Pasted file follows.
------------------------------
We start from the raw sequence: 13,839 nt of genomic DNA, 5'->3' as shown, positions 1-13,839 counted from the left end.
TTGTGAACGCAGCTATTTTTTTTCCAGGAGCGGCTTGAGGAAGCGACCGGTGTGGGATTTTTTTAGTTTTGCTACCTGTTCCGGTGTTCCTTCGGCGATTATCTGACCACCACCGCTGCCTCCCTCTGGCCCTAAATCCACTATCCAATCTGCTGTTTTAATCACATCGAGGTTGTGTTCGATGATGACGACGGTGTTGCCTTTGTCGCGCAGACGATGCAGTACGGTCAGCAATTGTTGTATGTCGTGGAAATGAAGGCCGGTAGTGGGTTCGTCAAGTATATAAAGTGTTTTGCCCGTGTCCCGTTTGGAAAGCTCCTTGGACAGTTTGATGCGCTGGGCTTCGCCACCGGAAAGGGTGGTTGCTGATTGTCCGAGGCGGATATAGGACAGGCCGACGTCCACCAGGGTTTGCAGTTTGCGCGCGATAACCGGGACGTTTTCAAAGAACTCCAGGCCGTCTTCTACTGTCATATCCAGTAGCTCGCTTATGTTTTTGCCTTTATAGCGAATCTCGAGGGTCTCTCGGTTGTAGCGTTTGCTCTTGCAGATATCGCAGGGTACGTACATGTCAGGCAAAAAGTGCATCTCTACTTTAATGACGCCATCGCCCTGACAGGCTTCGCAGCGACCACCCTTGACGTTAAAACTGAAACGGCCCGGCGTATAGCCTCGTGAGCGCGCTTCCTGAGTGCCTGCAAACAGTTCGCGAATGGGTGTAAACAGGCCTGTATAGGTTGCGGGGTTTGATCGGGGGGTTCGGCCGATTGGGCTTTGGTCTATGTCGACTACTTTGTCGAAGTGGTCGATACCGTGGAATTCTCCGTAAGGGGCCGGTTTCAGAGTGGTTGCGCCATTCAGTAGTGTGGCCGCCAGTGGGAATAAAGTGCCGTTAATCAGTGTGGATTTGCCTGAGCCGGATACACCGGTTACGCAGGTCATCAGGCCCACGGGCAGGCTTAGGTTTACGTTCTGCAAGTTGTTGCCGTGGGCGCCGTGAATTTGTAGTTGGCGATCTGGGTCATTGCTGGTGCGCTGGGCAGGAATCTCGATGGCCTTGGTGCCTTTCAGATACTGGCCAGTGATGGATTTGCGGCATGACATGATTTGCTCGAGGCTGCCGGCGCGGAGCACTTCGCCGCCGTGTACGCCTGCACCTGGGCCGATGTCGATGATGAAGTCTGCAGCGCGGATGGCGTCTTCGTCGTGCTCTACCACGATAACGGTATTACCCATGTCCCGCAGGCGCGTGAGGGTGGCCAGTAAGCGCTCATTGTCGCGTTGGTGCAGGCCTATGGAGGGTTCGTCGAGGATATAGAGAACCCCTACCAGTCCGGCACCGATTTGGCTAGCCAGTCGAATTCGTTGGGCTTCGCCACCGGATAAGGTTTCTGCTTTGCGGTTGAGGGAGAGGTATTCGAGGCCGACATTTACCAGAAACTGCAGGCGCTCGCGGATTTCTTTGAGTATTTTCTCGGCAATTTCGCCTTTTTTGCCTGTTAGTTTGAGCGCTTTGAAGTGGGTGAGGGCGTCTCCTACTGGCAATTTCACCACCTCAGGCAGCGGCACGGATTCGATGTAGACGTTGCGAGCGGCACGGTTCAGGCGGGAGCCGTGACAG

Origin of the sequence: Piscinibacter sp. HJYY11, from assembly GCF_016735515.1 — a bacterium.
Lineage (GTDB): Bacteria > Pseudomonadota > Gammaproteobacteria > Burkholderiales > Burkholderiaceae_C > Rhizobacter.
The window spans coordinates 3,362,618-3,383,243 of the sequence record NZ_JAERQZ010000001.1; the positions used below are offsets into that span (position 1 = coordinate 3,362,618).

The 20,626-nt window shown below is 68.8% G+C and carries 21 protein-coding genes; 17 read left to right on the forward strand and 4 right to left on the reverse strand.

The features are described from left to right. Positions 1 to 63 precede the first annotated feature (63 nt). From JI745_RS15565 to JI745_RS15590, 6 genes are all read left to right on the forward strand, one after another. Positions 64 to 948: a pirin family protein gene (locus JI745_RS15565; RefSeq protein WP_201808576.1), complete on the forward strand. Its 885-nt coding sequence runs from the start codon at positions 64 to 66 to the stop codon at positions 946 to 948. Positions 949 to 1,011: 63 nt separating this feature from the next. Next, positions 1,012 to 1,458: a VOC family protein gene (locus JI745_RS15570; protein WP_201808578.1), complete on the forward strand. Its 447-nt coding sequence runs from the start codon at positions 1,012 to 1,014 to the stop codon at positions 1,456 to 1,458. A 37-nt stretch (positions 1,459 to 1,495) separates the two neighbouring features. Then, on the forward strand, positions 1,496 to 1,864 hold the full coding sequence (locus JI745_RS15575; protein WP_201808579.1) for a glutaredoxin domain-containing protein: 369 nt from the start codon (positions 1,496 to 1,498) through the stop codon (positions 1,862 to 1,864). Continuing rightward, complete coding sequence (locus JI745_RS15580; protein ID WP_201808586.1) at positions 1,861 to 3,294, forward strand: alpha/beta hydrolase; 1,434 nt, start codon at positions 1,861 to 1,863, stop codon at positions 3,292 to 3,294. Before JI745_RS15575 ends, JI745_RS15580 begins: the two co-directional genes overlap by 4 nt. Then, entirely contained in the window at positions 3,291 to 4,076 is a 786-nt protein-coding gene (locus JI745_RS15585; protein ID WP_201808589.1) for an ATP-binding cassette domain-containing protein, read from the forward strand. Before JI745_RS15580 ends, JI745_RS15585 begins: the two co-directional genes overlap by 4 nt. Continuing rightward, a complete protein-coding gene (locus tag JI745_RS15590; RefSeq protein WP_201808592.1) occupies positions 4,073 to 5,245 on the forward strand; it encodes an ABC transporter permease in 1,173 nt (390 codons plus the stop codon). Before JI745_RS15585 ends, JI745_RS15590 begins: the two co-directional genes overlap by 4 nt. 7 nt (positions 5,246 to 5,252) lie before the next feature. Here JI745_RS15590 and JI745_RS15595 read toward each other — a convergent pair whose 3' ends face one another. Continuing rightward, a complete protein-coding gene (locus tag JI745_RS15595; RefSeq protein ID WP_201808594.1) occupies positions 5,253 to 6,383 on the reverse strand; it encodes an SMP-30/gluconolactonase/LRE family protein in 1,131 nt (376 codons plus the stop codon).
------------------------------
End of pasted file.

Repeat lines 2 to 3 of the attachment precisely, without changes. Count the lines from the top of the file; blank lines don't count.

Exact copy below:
TTGTGAACGCAGCTATTTTTTTTCCAGGAGCGGCTTGAGGAAGCGACCGGTGTGGGATTTTTTTAGTTTTGCTACCTGTTCCGGTGTTCCTTCGGCGATTATCTGACCACCACCGCTGCCTCCCTCTGGCCCTAAATCCACTATCCAATCTGCTGTTTTAATCACATCGAGGTTGTGTTCGATGATGACGACGGTGTTGCCTTTGTCGCGCAGACGATGCAGTACGGTCAGCAATTGTTGTATGTCGTGGAAATGAAGGCCGGTAGTGGGTTCGTCAAGTATATAAAGTGTTTTGCCCGTGTCCCGTTTGGAAAGCTCCTTGGACAGTTTGATGCGCTGGGCTTCGCCACCGGAAAGGGTGGTTGCTGATTGTCCGAGGCGGATATAGGACAGGCCGACGTCCACCAGGGTTTGCAGTTTGCGCGCGATAACCGGGACGTTTTCAAAGAACTCCAGGCCGTCTTCTACTGTCATATCCAGTAGCTCGCTTATGTTTTTGCCTTTATAGCGAATCTCGAGGGTCTCTCGGTTGTAGCGTTTGCTCTTGCAGATATCGCAGGGTACGTACATGTCAGGCAAAAAGTGCATCTCTACTTTAATGACGCCATCGCCCTGACAGGCTTCGCAGCGACCACCCTTGACGTTAAAACTGAAACGGCCCGGCGTATAGCCTCGTGAGCGCGCTTCCTGAGTGCCTGCAAACAGTTCGCGAATGGGTGTAAACAGGCCTGTATAGGTTGCGGGGTTTGATCGGGGGGTTCGGCCGATTGGGCTTTGGTCTATGTCGACTACTTTGTCGAAGTGGTCGATACCGTGGAATTCTCCGTAAGGGGCCGGTTTCAGAGTGGTTGCGCCATTCAGTAGTGTGGCCGCCAGTGGGAATAAAGTGCCGTTAATCAGTGTGGATTTGCCTGAGCCGGATACACCGGTTACGCAGGTCATCAGGCCCACGGGCAGGCTTAGGTTTACGTTCTGCAAGTTGTTGCCGTGGGCGCCGTGAATTTGTAGTTGGCGATCTGGGTCATTGCTGGTGCGCTGGGCAGGAATCTCGATGGCCTTGGTGCCTTTCAGATACTGGCCAGTGATGGATTTGCGGCATGACATGATTTGCTCGAGGCTGCCGGCGCGGAGCACTTCGCCGCCGTGTACGCCTGCACCTGGGCCGATGTCGATGATGAAGTCTGCAGCGCGGATGGCGTCTTCGTCGTGCTCTACCACGATAACGGTATTACCCATGTCCCGCAGGCGCGTGAGGGTGGCCAGTAAGCGCTCATTGTCGCGTTGGTGCAGGCCTATGGAGGGTTCGTCGAGGATATAGAGAACCCCTACCAGTCCGGCACCGATTTGGCTAGCCAGTCGAATTCGTTGGGCTTCGCCACCGGATAAGGTTTCTGCTTTGCGGTTGAGGGAGAGGTATTCGAGGCCGACATTTACCAGAAACTGCAGGCGCTCGCGGATTTCTTTGAGTATTTTCTCGGCAATTTCGCCTTTTTTGCCTGTTAGTTTGAGCGCTTTGAAGTGGGTGAGGGCGTCTCCTACTGGCAATTTCACCACCTCAGGCAGCGGCACGGATTCGATGTAGACGTTGCGAGCGGCACGGTTCAGGCGGGAGCCGTGACAG

Origin of the sequence: Piscinibacter sp. HJYY11, from assembly GCF_016735515.1 — a bacterium.